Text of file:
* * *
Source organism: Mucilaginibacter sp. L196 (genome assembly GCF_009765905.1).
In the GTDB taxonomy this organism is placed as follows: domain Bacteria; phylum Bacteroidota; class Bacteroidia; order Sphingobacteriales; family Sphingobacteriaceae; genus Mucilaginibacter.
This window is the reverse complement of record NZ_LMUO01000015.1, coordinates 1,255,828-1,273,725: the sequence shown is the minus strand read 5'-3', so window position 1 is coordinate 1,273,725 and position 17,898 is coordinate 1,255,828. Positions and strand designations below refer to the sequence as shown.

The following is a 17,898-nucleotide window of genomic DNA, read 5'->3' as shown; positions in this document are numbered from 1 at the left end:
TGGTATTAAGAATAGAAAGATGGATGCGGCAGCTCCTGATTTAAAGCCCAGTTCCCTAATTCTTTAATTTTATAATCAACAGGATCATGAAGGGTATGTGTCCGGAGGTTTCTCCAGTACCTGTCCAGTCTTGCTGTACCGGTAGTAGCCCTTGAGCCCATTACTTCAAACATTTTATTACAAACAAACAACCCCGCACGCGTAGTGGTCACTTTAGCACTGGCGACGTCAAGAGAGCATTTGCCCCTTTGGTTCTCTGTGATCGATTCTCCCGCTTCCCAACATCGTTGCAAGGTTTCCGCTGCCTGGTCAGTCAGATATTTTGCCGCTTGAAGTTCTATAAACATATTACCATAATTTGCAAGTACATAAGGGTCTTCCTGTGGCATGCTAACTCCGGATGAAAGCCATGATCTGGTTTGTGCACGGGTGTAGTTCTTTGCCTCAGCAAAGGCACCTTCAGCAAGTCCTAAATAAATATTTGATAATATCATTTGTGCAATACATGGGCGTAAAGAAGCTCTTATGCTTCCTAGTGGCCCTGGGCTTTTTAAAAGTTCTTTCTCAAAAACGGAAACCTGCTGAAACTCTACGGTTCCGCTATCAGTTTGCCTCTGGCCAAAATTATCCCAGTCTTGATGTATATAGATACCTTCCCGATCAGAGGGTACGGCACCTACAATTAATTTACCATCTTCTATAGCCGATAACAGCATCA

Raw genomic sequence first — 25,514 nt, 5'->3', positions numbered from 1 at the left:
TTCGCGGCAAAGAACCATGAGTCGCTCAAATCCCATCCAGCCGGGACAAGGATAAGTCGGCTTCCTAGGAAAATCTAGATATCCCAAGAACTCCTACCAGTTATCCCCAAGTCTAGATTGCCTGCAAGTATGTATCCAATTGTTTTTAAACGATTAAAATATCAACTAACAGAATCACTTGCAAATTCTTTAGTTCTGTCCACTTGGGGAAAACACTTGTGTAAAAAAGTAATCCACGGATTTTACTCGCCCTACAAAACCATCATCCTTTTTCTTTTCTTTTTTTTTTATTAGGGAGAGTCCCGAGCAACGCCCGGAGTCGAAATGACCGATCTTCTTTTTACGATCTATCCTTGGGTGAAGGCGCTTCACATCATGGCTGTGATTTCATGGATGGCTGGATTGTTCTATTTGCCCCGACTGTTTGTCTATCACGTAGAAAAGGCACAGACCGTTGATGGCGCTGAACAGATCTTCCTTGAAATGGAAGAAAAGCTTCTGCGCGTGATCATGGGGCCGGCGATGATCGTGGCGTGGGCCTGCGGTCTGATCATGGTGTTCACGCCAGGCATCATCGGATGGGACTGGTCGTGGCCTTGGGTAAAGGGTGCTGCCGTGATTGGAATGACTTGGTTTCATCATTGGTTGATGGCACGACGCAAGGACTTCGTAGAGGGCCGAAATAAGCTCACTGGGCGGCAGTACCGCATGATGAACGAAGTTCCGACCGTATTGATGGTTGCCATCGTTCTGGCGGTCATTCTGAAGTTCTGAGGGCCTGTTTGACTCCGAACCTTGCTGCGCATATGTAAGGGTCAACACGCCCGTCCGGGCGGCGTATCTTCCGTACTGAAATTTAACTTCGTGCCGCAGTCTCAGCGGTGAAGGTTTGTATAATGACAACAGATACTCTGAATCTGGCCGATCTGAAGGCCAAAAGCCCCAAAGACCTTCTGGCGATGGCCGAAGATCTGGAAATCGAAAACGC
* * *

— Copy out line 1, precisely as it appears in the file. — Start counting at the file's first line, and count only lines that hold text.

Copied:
Source organism: Mucilaginibacter sp. L196 (genome assembly GCF_009765905.1).